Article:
Why Learning a Foreign Language in School Doesn’t Work (and How to Make it Work)
Hundreds of thousands of people across the globe study one or more languages at school. However, after years of study, most of these same people cannot string together even the simplest of sentences.
How is that possible?
In this article, I’d like to explore some of the reasons why students find in-school language learning difficult, boring or discouraging. I will also suggest simple changes that can improve classroom language learning no matter the country, the school, or the student in question.
1. Students Are Passive Participants
Let’s face it. Most students — no matter at which longitude or latitude they find themselves— are passive participants in their language classes.
These students expect their teacher to “deliver” the language, to magically transmit their knowledge and skill to them without them having to raise a finger. This is a result of the classic “teacher-centered” paradigm of learning, where the teacher is the main source of knowledge, and the students “orbit” around the teacher in an effort to obtain that knowledge.
This is a false learning paradigm that does not reflect the realities of learning in everyday life. In the world outside of school, any learning is generally a result of initiative taken by the learner. In the teacher-centered model, however, all initiative is left to the educator, who decides, among other things:
- What to talk about
- Which material to use
- The learning method
- The speed at which students learn
Keeping initiative out of students’ hands can have a disastrous impact on the way students acquire language. From within this system, students see learning as the teacher’s responsibility, and do not develop the sense of agency that is so important to successful language learning.
One way to potentially solve this problem is to teach students directly that success in language learning will ultimately be their own responsibility.
A teacher could communicate this to the students from the very beginning, saying something like:
Take language learning in your own hands. I am here to help, to facilitate, but you are the one who, in the end, have to make learning happen. Nobody can teach you a language. You and only you can learn a language.
In English there is a saying: “You can lead a horse to water, but you can’t make it drink”
A teacher, especially now in the the Internet era, should be a leader, facilitator, motivator, and content provider, showing the students how to “find water” even when the teacher will not be there to lead them to it.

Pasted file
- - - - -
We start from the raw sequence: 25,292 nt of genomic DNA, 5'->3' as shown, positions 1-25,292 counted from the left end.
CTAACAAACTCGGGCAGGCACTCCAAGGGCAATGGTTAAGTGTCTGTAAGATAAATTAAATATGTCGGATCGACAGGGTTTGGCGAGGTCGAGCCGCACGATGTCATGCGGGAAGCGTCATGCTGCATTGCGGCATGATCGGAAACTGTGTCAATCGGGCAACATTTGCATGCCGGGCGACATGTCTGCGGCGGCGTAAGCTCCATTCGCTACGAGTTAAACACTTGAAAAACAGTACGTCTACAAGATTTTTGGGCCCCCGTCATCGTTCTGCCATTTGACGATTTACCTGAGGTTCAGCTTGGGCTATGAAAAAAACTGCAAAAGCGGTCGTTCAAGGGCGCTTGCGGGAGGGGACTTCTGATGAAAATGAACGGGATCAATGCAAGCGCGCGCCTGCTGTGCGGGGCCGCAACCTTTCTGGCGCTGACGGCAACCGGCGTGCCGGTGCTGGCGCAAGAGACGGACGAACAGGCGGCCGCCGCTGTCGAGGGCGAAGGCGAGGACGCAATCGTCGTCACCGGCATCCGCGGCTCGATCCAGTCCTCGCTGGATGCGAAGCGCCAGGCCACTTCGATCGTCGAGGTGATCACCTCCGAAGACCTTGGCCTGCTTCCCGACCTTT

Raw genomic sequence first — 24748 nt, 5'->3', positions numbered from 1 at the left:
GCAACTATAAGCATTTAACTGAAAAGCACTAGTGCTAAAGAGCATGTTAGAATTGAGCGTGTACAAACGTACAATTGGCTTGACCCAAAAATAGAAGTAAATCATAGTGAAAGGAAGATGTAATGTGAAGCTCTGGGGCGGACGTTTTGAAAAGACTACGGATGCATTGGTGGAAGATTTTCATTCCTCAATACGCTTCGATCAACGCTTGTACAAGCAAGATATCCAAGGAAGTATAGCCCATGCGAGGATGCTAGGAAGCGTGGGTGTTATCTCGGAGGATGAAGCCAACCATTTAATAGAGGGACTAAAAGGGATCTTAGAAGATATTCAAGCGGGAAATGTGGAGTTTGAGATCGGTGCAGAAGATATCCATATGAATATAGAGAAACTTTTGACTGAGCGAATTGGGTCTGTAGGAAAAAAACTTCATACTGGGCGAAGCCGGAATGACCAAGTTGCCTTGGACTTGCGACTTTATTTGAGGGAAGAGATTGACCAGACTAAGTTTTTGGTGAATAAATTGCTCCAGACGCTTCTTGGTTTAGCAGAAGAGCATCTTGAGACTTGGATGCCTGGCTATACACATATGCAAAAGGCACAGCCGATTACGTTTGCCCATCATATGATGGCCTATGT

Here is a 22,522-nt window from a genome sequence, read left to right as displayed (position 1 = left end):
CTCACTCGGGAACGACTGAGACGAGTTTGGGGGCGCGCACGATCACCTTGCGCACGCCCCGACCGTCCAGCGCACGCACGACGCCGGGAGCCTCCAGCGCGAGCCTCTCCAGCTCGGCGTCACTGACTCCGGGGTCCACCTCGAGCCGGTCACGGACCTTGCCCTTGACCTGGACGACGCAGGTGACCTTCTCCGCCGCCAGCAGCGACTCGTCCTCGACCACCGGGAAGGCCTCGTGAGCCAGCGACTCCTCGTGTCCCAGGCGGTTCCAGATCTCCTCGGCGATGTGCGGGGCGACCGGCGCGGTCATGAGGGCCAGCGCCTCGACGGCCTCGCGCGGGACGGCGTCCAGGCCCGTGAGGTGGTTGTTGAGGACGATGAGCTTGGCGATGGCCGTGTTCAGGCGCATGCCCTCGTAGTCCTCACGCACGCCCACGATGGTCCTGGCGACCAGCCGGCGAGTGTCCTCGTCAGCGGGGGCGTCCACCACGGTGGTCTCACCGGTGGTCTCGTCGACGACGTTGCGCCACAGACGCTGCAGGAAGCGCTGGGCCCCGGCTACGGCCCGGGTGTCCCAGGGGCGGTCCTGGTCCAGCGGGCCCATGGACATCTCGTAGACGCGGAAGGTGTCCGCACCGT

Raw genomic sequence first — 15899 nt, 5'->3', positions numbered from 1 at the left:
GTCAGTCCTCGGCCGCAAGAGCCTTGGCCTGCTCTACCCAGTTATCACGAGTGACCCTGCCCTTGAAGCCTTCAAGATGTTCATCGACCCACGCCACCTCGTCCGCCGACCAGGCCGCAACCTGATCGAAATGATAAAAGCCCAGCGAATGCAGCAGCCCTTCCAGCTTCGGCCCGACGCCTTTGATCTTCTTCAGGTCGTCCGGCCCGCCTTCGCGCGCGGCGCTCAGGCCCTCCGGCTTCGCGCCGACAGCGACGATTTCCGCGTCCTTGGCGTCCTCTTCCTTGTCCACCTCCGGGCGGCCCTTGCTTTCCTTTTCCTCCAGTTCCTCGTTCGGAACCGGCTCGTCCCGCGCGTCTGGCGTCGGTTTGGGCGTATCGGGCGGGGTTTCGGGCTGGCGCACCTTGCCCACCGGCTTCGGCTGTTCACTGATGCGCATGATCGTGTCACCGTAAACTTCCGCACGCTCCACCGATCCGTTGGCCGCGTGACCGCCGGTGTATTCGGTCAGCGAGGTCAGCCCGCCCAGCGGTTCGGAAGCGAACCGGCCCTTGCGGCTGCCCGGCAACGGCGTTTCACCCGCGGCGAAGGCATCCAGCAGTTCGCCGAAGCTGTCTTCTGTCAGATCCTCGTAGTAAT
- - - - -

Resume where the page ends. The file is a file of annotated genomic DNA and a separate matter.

Teaching students to take responsibility for their own language learning will require them to be active and decisive decision-makers both inside and out of the classroom.
The proactive student should:
- Tell the teacher what they like
- Choose material from the internet on top of the material used in class
- Come up with ways in which they find learning efficient and enjoyable
- Decide their own speed of learning
If you’re interested in discovering more ways to be a proactive language learner, please visit the chapter on Proactivity in my LinguaCore’s free course, The 10 Essential Elements of Successful Language Learning.
2. Languages are Treated as a Subject to Study, Not a Skill to Acquire
In school, knowledge-based topics like history, economics, math, and science are all studied in the same way: as a collection of facts that need to be absorbed. Since languages are taught within the same academic structure as these other courses, students fall into the trap of believing that they should be treated the same way.
However, languages are not like these other subjects, which can mostly be studied and memorized from books. To know a language is to have developed a skill.
If a student remains unaware that a language is a skill, and instead treats it like all of his other school subjects, this will have a profoundly negative impact on the decisions he makes, material he uses, and actions he takes along his learning path.
Let’s consider Student A and Student B.
Student A studies a language at school. She:
- Learns grammar by using a grammar book. Tries to memorize the grammar rules and tries to apply them by doing exercises.
- Learns lists of words from texts he was given in class and tries to memorize them using rote repetition.
Student B studies a language on her own. She:
- Uses the language by translating into her target language, speaking it with someone or writing and getting corrections online
- Downloads and reads texts from the internet that she is highly interested in, highlights words and uses them later in texts or speeches she composes herself.
- Uses a well-organized Spaced-Repetition System (SRS) to memorize new material.
Both students are using only a handful of simple techniques to learn their target languages. However, Student A will end up knowing more facts about the language, and Student B will develop a more natural skill in using the language.